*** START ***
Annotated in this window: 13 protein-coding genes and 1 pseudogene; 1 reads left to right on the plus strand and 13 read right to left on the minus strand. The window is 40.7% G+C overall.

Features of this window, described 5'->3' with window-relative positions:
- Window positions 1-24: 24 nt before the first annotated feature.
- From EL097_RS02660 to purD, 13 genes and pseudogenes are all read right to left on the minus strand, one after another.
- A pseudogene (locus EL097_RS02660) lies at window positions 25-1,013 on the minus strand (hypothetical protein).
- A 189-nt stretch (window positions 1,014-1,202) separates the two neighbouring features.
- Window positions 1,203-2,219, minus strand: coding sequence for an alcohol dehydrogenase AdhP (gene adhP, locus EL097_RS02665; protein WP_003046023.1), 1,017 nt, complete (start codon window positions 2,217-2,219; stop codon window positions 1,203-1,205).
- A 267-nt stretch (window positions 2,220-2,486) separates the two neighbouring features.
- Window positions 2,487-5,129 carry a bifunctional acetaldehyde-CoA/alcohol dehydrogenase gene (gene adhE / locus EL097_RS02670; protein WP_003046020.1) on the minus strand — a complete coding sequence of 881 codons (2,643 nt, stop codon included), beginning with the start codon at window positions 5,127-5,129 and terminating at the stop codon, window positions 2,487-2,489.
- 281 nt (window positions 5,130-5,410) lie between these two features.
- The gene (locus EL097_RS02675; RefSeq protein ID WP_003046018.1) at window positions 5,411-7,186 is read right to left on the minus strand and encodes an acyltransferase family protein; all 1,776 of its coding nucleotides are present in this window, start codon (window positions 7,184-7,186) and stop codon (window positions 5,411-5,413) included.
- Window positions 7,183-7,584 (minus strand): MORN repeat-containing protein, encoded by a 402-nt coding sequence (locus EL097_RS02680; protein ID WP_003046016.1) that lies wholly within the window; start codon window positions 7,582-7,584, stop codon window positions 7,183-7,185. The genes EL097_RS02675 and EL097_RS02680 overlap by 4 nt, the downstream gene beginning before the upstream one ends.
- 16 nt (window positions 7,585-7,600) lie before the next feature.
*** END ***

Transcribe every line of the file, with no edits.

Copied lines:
Annotated in this window: 13 protein-coding genes and 1 pseudogene; 1 reads left to right on the plus strand and 13 read right to left on the minus strand. The window is 40.7% G+C overall.

Features of this window, described 5'->3' with window-relative positions:
- Window positions 1-24: 24 nt before the first annotated feature.
- From EL097_RS02660 to purD, 13 genes and pseudogenes are all read right to left on the minus strand, one after another.
- A pseudogene (locus EL097_RS02660) lies at window positions 25-1,013 on the minus strand (hypothetical protein).
- A 189-nt stretch (window positions 1,014-1,202) separates the two neighbouring features.
- Window positions 1,203-2,219, minus strand: coding sequence for an alcohol dehydrogenase AdhP (gene adhP, locus EL097_RS02665; protein WP_003046023.1), 1,017 nt, complete (start codon window positions 2,217-2,219; stop codon window positions 1,203-1,205).
- A 267-nt stretch (window positions 2,220-2,486) separates the two neighbouring features.
- Window positions 2,487-5,129 carry a bifunctional acetaldehyde-CoA/alcohol dehydrogenase gene (gene adhE / locus EL097_RS02670; protein WP_003046020.1) on the minus strand — a complete coding sequence of 881 codons (2,643 nt, stop codon included), beginning with the start codon at window positions 5,127-5,129 and terminating at the stop codon, window positions 2,487-2,489.
- 281 nt (window positions 5,130-5,410) lie between these two features.
- The gene (locus EL097_RS02675; RefSeq protein ID WP_003046018.1) at window positions 5,411-7,186 is read right to left on the minus strand and encodes an acyltransferase family protein; all 1,776 of its coding nucleotides are present in this window, start codon (window positions 7,184-7,186) and stop codon (window positions 5,411-5,413) included.
- Window positions 7,183-7,584 (minus strand): MORN repeat-containing protein, encoded by a 402-nt coding sequence (locus EL097_RS02680; protein ID WP_003046016.1) that lies wholly within the window; start codon window positions 7,582-7,584, stop codon window positions 7,183-7,185. The genes EL097_RS02675 and EL097_RS02680 overlap by 4 nt, the downstream gene beginning before the upstream one ends.
- 16 nt (window positions 7,585-7,600) lie before the next feature.